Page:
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Ex-Cardinals director pleads guilty in Astros hacking case

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HOUSTON – The former director of baseball development for the St. Louis Cardinals appeared in federal court in Houston Friday afternoon to plead guilty to several counts of unauthorized access of the Houston Astros' confidential computer network.

Christopher Correa, of St. Louis, faces five counts of unauthorized access of a protected computer. Court documents state that Correa accessed the Astros 'Ground Control' database on five different occasions between March 2013 and June 2014.

[READ THE CHARGING DOCUMENT]

According to court documents, Correa accessed Ground Control by using similar passwords that former Cardinals executive Jeff Luhnow used when he joined the Astros. Correa perused several pages of confidential information, including scouting reports, the Astros main draft page, Astros notes of trade discussions and the Astros web pages about the Cardinals.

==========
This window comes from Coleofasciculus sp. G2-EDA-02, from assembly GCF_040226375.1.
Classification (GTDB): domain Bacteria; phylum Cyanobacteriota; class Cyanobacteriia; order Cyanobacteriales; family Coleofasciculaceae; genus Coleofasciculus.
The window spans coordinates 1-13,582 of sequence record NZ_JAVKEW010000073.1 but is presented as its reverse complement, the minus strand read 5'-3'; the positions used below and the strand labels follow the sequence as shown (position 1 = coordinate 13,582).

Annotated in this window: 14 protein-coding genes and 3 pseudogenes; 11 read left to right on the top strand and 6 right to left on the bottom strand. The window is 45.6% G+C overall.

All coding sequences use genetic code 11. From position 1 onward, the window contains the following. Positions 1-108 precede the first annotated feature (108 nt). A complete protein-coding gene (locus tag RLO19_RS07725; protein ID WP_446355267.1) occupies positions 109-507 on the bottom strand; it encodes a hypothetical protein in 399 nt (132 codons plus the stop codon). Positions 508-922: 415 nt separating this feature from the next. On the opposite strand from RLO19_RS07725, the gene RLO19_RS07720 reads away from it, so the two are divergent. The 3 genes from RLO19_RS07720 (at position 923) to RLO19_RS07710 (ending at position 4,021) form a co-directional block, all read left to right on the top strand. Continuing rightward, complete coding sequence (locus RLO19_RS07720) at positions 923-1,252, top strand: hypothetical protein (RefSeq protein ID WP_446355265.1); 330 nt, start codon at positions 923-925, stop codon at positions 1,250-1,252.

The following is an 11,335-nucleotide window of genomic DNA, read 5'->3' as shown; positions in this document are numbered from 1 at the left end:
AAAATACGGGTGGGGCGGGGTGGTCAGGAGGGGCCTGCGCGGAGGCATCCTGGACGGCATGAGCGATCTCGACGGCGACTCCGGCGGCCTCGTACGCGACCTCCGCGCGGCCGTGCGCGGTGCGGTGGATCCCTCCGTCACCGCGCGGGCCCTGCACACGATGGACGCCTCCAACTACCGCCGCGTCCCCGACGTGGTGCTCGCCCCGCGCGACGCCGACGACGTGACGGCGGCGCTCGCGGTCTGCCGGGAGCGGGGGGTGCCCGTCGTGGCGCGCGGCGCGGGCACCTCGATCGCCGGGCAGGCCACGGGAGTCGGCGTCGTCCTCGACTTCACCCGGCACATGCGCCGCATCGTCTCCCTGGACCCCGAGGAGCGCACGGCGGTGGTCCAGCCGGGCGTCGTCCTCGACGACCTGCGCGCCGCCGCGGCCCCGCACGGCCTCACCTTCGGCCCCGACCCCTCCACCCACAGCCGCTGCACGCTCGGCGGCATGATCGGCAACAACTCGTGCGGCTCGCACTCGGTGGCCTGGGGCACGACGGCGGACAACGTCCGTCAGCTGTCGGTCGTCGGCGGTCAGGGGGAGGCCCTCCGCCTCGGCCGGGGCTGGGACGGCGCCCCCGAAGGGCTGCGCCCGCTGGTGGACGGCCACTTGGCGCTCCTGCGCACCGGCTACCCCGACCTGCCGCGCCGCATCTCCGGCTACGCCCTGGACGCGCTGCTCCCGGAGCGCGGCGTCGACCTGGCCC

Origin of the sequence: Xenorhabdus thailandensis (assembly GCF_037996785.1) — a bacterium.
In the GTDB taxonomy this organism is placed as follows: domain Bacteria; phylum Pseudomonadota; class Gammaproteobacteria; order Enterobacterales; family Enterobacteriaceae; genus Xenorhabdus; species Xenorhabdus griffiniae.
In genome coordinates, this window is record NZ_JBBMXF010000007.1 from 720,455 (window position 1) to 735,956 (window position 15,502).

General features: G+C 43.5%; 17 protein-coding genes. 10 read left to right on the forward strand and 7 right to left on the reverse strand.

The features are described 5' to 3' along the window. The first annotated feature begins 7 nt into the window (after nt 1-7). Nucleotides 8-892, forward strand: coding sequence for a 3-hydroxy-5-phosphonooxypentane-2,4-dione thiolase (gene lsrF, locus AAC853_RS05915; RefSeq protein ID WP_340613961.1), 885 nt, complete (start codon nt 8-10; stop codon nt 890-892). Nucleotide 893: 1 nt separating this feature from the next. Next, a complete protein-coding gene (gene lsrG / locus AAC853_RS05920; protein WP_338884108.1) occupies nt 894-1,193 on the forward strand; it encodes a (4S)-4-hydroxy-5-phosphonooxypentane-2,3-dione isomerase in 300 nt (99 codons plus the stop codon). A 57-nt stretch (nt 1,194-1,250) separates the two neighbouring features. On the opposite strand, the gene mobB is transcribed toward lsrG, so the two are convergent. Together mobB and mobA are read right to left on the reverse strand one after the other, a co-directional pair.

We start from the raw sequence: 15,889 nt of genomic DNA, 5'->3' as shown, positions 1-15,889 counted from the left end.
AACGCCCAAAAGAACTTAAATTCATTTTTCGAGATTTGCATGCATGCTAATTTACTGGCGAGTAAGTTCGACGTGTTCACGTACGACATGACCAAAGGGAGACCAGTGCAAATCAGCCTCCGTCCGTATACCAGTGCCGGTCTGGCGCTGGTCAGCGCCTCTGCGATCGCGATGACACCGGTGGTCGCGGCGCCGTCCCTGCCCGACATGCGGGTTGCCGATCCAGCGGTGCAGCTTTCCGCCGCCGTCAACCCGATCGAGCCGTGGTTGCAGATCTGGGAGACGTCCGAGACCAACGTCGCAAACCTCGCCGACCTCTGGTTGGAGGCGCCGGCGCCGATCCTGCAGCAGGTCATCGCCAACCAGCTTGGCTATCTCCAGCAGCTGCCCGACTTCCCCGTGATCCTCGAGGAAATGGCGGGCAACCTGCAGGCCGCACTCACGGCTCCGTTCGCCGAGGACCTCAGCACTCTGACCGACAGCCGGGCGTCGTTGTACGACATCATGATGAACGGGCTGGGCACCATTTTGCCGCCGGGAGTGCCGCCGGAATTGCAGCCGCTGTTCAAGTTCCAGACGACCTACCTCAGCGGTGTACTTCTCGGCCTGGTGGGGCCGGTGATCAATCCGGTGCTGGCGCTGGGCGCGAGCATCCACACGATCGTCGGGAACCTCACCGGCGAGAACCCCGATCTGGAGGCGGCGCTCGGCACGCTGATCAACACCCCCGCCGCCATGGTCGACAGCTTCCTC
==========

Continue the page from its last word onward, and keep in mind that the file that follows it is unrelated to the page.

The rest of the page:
Correa, 35, originally pleaded not guilty on Friday, then his attorney asked for a change of plea hearing and Correa pleaded guilty to all five counts. He faces up to five years in prison for each count and a possible $250,000 fine. He also gave up his right to an appeal.

Correa told the judge in court that he is not working at the time, but is looking for work with "whoever will have me."

The judge said that United States prosecutors claim Correa said he is really sorry.

Prosecutors said Correa masked his identity, his location and the type of device that he used, and that the total intended loss for all of the intrusions is approximately $1.7 million.

Correa is no longer employed by the Cardinals organization. No other personnel associated with the Cardinals have been charged.